Most of what I, personally, use perl for is bioinformatics which involves a lot of text parsing and many regexes. So, for me, the most-indispensable part of the language is the wonderful regex support. If I wanted to make this point to others I might show some sample code for extracting some data from a flat-file using perl (~1-3 lines) versus C, Java, or the like (many many lines). To me that would be most-compelling and is Perl's primary strength.

    Update: Oh yeah! also CGI (CGI.pm). I don't know if it's relevant to your needs or not, but Perl is awesome for building custom web apps. A side-by-side comparison of a simple CGI script written in perl versus C would speak volumes, IMHO.

Re: presentation perl
by grizzley (Chaplain) on Jan 20, 2009 at 10:15 UTC

    I have made few presentations for folks at our company recently and let me share some thoughts about it.

    I hope you were at any YAPC or other Perl conference and you have seen how Perl folks make presentations. Especially Damian Conway :) I was. It is unforgettable experience :) I have heard that when people come to see some 'overview' presentation, you should assume you must entertain them, because they are tired after whole day of work and need some fun. So I focused on this point.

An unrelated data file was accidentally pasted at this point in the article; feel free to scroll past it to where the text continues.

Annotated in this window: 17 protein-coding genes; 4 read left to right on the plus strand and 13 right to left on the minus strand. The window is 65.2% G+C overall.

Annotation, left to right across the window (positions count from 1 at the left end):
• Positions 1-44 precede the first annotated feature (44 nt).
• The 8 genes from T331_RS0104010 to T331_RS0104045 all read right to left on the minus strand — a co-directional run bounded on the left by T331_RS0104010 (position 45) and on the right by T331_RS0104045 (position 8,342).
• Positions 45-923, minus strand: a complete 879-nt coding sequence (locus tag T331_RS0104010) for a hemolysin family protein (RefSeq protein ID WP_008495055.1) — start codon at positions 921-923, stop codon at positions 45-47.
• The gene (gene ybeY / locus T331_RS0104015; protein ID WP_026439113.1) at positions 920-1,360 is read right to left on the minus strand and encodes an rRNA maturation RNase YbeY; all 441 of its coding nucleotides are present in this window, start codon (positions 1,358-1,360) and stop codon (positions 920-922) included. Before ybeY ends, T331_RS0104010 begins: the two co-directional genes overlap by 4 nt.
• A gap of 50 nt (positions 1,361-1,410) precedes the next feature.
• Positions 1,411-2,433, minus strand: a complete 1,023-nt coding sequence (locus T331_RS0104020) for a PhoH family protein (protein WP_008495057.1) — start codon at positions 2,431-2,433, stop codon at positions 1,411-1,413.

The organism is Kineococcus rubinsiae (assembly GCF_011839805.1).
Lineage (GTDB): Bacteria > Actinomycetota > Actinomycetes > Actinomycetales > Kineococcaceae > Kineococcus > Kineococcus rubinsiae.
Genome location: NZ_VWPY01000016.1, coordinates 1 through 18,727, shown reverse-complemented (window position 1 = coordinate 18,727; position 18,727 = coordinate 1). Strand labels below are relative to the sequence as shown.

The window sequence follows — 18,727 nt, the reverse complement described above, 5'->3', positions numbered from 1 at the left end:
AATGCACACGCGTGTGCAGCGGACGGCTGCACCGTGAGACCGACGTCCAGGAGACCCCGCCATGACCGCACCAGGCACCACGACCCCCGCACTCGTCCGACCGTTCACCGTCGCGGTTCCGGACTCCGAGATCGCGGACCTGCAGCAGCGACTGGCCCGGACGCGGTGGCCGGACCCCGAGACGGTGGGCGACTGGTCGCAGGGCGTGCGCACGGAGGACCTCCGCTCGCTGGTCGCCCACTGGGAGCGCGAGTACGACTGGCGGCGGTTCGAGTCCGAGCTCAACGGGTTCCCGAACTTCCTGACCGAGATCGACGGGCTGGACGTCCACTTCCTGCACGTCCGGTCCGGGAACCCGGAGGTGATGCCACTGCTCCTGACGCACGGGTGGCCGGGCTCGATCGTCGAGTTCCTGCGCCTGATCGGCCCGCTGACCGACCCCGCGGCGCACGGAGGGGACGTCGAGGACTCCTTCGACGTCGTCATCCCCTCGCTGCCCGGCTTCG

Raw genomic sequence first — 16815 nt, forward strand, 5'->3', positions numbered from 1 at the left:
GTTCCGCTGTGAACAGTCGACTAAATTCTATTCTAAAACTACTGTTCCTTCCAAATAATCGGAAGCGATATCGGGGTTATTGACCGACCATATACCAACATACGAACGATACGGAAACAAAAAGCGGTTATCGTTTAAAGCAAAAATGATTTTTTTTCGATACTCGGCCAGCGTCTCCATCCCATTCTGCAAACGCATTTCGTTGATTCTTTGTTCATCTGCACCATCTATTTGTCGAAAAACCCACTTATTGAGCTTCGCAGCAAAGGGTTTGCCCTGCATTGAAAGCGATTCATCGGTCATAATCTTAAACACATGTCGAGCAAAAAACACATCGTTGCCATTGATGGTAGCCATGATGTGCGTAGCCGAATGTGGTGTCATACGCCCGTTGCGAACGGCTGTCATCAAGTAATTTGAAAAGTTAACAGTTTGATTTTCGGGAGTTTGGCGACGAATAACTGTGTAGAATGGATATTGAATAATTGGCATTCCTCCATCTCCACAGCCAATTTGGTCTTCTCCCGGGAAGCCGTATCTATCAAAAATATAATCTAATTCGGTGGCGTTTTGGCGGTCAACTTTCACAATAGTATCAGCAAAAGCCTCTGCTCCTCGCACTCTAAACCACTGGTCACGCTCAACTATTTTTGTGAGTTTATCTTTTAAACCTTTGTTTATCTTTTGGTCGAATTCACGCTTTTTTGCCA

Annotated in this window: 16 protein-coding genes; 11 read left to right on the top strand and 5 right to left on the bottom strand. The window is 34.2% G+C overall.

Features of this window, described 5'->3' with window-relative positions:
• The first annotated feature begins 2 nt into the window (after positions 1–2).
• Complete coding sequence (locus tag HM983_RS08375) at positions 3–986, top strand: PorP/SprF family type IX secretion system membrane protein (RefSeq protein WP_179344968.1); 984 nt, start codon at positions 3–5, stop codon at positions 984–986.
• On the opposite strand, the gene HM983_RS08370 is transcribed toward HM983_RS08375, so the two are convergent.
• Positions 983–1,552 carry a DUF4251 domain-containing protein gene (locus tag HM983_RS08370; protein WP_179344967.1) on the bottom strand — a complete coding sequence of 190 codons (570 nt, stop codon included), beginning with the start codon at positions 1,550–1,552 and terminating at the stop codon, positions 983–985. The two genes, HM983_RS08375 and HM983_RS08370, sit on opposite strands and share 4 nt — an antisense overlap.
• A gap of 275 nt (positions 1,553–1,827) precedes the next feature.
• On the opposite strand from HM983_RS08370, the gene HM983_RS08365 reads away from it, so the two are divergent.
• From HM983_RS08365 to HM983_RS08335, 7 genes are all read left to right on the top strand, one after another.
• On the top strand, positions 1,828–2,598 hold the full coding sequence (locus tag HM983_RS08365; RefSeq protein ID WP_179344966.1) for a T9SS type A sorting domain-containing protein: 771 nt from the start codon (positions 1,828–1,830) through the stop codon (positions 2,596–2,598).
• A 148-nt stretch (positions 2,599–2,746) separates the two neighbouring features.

#!perl -n if(/RS/) { print }
      Why all these curlies and parens? a simple
      #!perl -n print if /RS/
      is enough :)

        That's right :)

        I showed it on the first presentation, but it seems this reverse notation was little to much for people, who had first contact with Perl, so in the next ones I rewrote every line using curlies and parens.

Re: presentation perl
by Bass-Fighter (Beadle) on Jan 19, 2009 at 11:11 UTC
    ok, a lot to talk about I see, thanks for all this fast comments. a lot of great things about perl, but does no one know weak points? not only a little one? or hasn't perl any...

      Well, you can write very obfuscated code if you're lazy in a bad way. Badly written Perl code is a maintainers nightmare. Perl was not designed for OO, that is, it is not pure OO-language and thus lacks some of stuff pure OO languages have.

      Also, Perl's performance in some cases does not meet, for example, C performance in heavy calculations, like encrypting/decrypting (although this can be avoided by using perlxs and writing the performance sensitive parts in another language, C being the model example).

      --
      seek $her, $from, $everywhere if exists $true{love};